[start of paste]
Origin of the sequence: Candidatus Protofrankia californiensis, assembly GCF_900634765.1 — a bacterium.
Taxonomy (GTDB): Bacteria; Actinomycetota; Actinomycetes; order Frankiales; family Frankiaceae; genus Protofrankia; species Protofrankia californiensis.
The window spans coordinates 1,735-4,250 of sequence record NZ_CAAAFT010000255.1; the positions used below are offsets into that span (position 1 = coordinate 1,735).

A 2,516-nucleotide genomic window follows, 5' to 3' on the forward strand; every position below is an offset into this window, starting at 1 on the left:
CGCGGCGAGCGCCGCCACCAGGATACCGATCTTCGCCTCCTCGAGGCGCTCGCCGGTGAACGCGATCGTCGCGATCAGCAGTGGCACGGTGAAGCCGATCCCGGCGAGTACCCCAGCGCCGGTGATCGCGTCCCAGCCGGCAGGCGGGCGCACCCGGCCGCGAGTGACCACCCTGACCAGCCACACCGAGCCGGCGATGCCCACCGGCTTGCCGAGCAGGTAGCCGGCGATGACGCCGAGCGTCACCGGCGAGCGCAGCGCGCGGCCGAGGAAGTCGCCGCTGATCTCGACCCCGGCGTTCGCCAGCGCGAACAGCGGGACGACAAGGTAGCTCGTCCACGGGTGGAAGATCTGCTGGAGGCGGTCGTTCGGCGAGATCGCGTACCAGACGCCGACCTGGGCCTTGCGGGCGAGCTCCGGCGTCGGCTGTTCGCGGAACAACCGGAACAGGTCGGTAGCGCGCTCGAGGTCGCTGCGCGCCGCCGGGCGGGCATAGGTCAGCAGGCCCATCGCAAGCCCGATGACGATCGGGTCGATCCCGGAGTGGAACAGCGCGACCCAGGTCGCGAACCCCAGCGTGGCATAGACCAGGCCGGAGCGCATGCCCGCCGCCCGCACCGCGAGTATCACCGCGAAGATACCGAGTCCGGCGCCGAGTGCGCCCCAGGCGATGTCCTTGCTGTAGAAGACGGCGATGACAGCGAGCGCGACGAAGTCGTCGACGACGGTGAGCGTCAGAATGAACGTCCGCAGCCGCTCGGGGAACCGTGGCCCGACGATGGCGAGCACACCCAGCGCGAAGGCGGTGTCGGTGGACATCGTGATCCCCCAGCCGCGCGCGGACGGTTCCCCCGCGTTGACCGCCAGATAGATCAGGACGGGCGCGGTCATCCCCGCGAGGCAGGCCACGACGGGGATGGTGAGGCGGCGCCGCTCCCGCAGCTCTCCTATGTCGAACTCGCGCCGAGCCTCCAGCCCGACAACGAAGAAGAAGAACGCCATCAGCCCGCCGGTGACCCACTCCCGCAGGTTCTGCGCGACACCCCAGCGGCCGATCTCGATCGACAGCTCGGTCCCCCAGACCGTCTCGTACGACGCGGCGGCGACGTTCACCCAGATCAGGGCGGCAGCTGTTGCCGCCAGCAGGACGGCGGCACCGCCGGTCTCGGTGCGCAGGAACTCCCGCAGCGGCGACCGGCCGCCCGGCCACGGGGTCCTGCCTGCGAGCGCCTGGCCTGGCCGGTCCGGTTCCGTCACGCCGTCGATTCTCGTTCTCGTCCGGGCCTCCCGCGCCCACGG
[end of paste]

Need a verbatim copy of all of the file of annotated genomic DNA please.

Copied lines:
Origin of the sequence: Candidatus Protofrankia californiensis, assembly GCF_900634765.1 — a bacterium.
Taxonomy (GTDB): Bacteria; Actinomycetota; Actinomycetes; order Frankiales; family Frankiaceae; genus Protofrankia; species Protofrankia californiensis.
The window spans coordinates 1,735-4,250 of sequence record NZ_CAAAFT010000255.1; the positions used below are offsets into that span (position 1 = coordinate 1,735).

A 2,516-nucleotide genomic window follows, 5' to 3' on the forward strand; every position below is an offset into this window, starting at 1 on the left:
CGCGGCGAGCGCCGCCACCAGGATACCGATCTTCGCCTCCTCGAGGCGCTCGCCGGTGAACGCGATCGTCGCGATCAGCAGTGGCACGGTGAAGCCGATCCCGGCGAGTACCCCAGCGCCGGTGATCGCGTCCCAGCCGGCAGGCGGGCGCACCCGGCCGCGAGTGACCACCCTGACCAGCCACACCGAGCCGGCGATGCCCACCGGCTTGCCGAGCAGGTAGCCGGCGATGACGCCGAGCGTCACCGGCGAGCGCAGCGCGCGGCCGAGGAAGTCGCCGCTGATCTCGACCCCGGCGTTCGCCAGCGCGAACAGCGGGACGACAAGGTAGCTCGTCCACGGGTGGAAGATCTGCTGGAGGCGGTCGTTCGGCGAGATCGCGTACCAGACGCCGACCTGGGCCTTGCGGGCGAGCTCCGGCGTCGGCTGTTCGCGGAACAACCGGAACAGGTCGGTAGCGCGCTCGAGGTCGCTGCGCGCCGCCGGGCGGGCATAGGTCAGCAGGCCCATCGCAAGCCCGATGACGATCGGGTCGATCCCGGAGTGGAACAGCGCGACCCAGGTCGCGAACCCCAGCGTGGCATAGACCAGGCCGGAGCGCATGCCCGCCGCCCGCACCGCGAGTATCACCGCGAAGATACCGAGTCCGGCGCCGAGTGCGCCCCAGGCGATGTCCTTGCTGTAGAAGACGGCGATGACAGCGAGCGCGACGAAGTCGTCGACGACGGTGAGCGTCAGAATGAACGTCCGCAGCCGCTCGGGGAACCGTGGCCCGACGATGGCGAGCACACCCAGCGCGAAGGCGGTGTCGGTGGACATCGTGATCCCCCAGCCGCGCGCGGACGGTTCCCCCGCGTTGACCGCCAGATAGATCAGGACGGGCGCGGTCATCCCCGCGAGGCAGGCCACGACGGGGATGGTGAGGCGGCGCCGCTCCCGCAGCTCTCCTATGTCGAACTCGCGCCGAGCCTCCAGCCCGACAACGAAGAAGAAGAACGCCATCAGCCCGCCGGTGACCCACTCCCGCAGGTTCTGCGCGACACCCCAGCGGCCGATCTCGATCGACAGCTCGGTCCCCCAGACCGTCTCGTACGACGCGGCGGCGACGTTCACCCAGATCAGGGCGGCAGCTGTTGCCGCCAGCAGGACGGCGGCACCGCCGGTCTCGGTGCGCAGGAACTCCCGCAGCGGCGACCGGCCGCCCGGCCACGGGGTCCTGCCTGCGAGCGCCTGGCCTGGCCGGTCCGGTTCCGTCACGCCGTCGATTCTCGTTCTCGTCCGGGCCTCCCGCGCCCACGG